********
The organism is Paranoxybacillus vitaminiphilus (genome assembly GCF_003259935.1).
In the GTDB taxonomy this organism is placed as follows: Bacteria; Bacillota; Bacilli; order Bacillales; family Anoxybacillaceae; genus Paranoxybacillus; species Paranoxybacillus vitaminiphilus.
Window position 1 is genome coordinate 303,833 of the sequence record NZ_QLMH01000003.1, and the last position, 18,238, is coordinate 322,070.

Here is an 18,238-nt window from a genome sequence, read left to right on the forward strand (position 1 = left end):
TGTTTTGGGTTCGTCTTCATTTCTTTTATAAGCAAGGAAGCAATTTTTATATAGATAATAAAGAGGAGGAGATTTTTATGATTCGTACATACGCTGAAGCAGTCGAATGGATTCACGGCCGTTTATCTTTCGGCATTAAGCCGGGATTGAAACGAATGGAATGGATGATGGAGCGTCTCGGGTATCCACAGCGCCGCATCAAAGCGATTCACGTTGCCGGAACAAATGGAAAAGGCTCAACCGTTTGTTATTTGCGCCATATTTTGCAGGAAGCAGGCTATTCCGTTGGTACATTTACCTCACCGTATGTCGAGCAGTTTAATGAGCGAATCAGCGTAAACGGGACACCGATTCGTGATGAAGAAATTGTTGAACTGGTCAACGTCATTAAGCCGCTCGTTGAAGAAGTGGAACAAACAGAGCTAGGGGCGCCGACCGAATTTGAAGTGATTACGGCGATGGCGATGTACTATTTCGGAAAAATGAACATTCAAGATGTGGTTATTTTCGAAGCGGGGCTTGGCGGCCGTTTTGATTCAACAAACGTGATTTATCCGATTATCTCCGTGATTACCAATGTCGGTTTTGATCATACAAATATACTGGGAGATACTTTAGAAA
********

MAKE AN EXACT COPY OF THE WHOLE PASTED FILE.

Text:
The organism is Paranoxybacillus vitaminiphilus (genome assembly GCF_003259935.1).
In the GTDB taxonomy this organism is placed as follows: Bacteria; Bacillota; Bacilli; order Bacillales; family Anoxybacillaceae; genus Paranoxybacillus; species Paranoxybacillus vitaminiphilus.
Window position 1 is genome coordinate 303,833 of the sequence record NZ_QLMH01000003.1, and the last position, 18,238, is coordinate 322,070.

Here is an 18,238-nt window from a genome sequence, read left to right on the forward strand (position 1 = left end):
TGTTTTGGGTTCGTCTTCATTTCTTTTATAAGCAAGGAAGCAATTTTTATATAGATAATAAAGAGGAGGAGATTTTTATGATTCGTACATACGCTGAAGCAGTCGAATGGATTCACGGCCGTTTATCTTTCGGCATTAAGCCGGGATTGAAACGAATGGAATGGATGATGGAGCGTCTCGGGTATCCACAGCGCCGCATCAAAGCGATTCACGTTGCCGGAACAAATGGAAAAGGCTCAACCGTTTGTTATTTGCGCCATATTTTGCAGGAAGCAGGCTATTCCGTTGGTACATTTACCTCACCGTATGTCGAGCAGTTTAATGAGCGAATCAGCGTAAACGGGACACCGATTCGTGATGAAGAAATTGTTGAACTGGTCAACGTCATTAAGCCGCTCGTTGAAGAAGTGGAACAAACAGAGCTAGGGGCGCCGACCGAATTTGAAGTGATTACGGCGATGGCGATGTACTATTTCGGAAAAATGAACATTCAAGATGTGGTTATTTTCGAAGCGGGGCTTGGCGGCCGTTTTGATTCAACAAACGTGATTTATCCGATTATCTCCGTGATTACCAATGTCGGTTTTGATCATACAAATATACTGGGAGATACTTTAGAAA